Employees tasked with performing hands-on inspections by relying on ladders and rigs to large machinery are at huge risk. It also requires machinery to be shut down, resulting in significant financial implications. Autonomous drones offer a professional tool for viewing difficult-to-access areas, giving inspectors a safer, more cost-efficient way of gaining greater insight into operation-critical processes. Additionally, drone inspection significantly reduces the time it takes to inspect, thus saving costs and increasing operational efficiency.

 

 

Speaking of increasing operational efficiency, you’re also working with RockBlast to bring automated drones to Chile. How have you been able to quantify what it means for the company to utilize this technology and perform a variety of tasks in faster, cheaper and safer ways?

Automation has boosted productivity at mine sites by 25% according to a report by McKinsey & Company, and drones are one of the most versatile and cost-effective ways to integrate automation into the industry. Without the need for human pilots, they can operate safely in the most hazardous and remote sites. Airobotics’ automated drones perform a variety of applications, which will be implemented at RockBlast’s customer mine sites, enabling continuous operation of the open pit while retrieving highly accurate data of operational progress. Additionally, RockBlast’s customer mine sites are actively seeking to improve the efficiency and productivity of its operations while creating a safe work environment for its employees and the surrounding area. These applications include:

  • Stockpile volumes and end-of-month reconciliation
  • Terrain mapping and change detection
  • Asset management and scheduling
  • Situational awareness and emergency response
  • Infrastructure and equipment inspection
  • Security and surveillance


What kind of feedback have you gotten from RockBlast and other users in mining when it comes to discussions about what using your technology has meant to their established workflow or process?

Horacio Gutierrez Abelaida, CEO of RockBlast identified that Airobotics would be a valuable addition to the needs of the mining industry in Chile. Chile has more than 60 mining sites countrywide and is always looking to increase safety of personnel, operational efficiency and to reduce risk associated with mining operation. In the words of Horacio Gutierrez Abelaida, “Drones have positioned themselves as a technological tool of high value throughout the world, particularly in mining. As part of the growing digitization of information in mining, the data obtained by drones has become an essential factor for decision making in the different stages of the mining process and RockBlast, together with Airobotics, is a part of this new era.”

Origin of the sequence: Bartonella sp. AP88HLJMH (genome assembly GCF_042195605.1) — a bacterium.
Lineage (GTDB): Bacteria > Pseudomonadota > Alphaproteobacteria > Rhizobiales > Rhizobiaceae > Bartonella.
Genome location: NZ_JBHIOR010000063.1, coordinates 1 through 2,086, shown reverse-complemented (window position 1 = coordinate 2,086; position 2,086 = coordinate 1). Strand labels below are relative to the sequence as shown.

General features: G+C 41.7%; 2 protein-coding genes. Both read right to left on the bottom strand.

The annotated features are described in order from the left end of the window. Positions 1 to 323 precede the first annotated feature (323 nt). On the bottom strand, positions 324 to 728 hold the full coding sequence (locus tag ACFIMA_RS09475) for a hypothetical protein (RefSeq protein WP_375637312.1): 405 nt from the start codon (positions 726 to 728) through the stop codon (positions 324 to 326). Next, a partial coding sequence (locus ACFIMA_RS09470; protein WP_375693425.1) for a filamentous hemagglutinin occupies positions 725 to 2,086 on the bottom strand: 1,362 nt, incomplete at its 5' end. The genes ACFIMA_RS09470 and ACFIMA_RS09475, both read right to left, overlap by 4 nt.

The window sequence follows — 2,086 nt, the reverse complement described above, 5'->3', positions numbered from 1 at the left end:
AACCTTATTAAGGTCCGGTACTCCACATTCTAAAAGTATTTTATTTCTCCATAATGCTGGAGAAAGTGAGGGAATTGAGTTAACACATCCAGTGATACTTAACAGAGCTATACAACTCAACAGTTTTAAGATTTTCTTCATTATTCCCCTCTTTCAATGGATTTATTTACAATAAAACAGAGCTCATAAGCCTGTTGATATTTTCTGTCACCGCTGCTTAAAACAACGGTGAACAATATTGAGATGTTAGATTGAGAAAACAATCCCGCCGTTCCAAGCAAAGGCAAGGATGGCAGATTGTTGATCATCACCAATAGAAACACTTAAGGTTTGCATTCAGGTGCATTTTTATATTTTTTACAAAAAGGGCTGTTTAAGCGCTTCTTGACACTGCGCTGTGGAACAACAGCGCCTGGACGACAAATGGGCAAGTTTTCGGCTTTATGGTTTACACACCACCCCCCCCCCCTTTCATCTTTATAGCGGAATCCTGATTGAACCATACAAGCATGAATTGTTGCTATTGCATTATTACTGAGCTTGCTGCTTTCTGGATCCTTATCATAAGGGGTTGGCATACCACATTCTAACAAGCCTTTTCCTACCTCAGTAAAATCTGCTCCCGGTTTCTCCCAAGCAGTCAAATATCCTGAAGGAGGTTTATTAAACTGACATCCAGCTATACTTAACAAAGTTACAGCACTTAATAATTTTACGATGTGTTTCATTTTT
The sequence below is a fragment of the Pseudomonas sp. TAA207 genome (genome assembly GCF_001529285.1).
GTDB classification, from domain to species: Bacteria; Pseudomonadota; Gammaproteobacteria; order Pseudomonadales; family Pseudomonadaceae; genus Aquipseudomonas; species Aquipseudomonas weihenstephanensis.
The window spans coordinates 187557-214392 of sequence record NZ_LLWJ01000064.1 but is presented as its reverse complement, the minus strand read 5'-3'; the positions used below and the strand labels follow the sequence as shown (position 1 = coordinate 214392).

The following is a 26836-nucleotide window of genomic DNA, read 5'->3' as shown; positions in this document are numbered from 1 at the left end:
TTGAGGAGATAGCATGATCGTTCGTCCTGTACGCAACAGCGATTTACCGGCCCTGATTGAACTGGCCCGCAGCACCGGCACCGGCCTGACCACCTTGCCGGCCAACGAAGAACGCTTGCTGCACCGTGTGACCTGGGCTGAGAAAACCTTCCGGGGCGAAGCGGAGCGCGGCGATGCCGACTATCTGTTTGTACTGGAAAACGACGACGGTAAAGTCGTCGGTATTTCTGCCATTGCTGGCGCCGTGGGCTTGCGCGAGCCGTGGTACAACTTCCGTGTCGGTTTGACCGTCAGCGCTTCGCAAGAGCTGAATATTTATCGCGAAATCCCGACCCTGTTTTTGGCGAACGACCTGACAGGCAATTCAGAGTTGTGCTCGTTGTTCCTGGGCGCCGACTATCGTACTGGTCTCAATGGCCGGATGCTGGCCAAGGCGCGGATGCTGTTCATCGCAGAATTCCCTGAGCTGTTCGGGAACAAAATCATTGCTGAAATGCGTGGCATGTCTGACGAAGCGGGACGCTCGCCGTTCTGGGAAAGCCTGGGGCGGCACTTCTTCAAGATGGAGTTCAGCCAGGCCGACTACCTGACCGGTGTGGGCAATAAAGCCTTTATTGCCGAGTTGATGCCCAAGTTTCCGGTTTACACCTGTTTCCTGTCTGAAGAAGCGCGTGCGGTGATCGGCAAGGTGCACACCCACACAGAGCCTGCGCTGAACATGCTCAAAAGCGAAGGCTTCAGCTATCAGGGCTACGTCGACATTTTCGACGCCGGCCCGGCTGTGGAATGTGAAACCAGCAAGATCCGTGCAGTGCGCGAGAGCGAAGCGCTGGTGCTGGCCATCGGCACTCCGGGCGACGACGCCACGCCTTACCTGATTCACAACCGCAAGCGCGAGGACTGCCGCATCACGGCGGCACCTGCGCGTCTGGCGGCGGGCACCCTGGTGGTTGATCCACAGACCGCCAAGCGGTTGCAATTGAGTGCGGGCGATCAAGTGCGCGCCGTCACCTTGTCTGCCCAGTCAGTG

Do you think your technology has or will change expectations around what it means to operate beyond visual line of sight and even around how to pst effectively gather data for a project?

We have been at the forefront of the autonomous drone industry and our technology is making great strides in the BVLOS field. We’re constantly expanding the range our drones can fly from the launch base and the amount of time they can be in the air for. Furthermore, the introduction of new, affordable and compact payloads such as LiDAR are changing the game in terms of frequent, accurate aerial data for surveying and inspection. Due to these advancements, people are now expecting more from autonomous drones in terms of their capabilities.

 

What advice would you have for anyone that has been looking at drone adoption and feels like they’re ready to transition from “exploring” to “implementing”? 

If the need exists to increase safety, start collecting vast amounts of big data about the business and introduce operational efficiencies, all in a frequent manner several times a week or even a day, then a fully automated solution is the way forward. With no skills, expertise or certifications for flying drones, any industrial company can now employ an automated drone system and start gaining valuable actionable insights in a short time. Our team is currently visiting various prospects in Australia, US and South America to answer the demand of our growing market.

 

 

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About the Author

Jeremiah Karpowicz always envisioned a career as a screenwriter, but found the autonomy and freedom he was looking for in the digital space. He has created articles, videos, newsletters, ebooks and plenty more for various communities as a contributor and editor. He has also worked as the Executive Editor for ProVideo Coalition where he was first introduced to UAV technology. You can get in touch with him on Twitter: @jeremiahkarp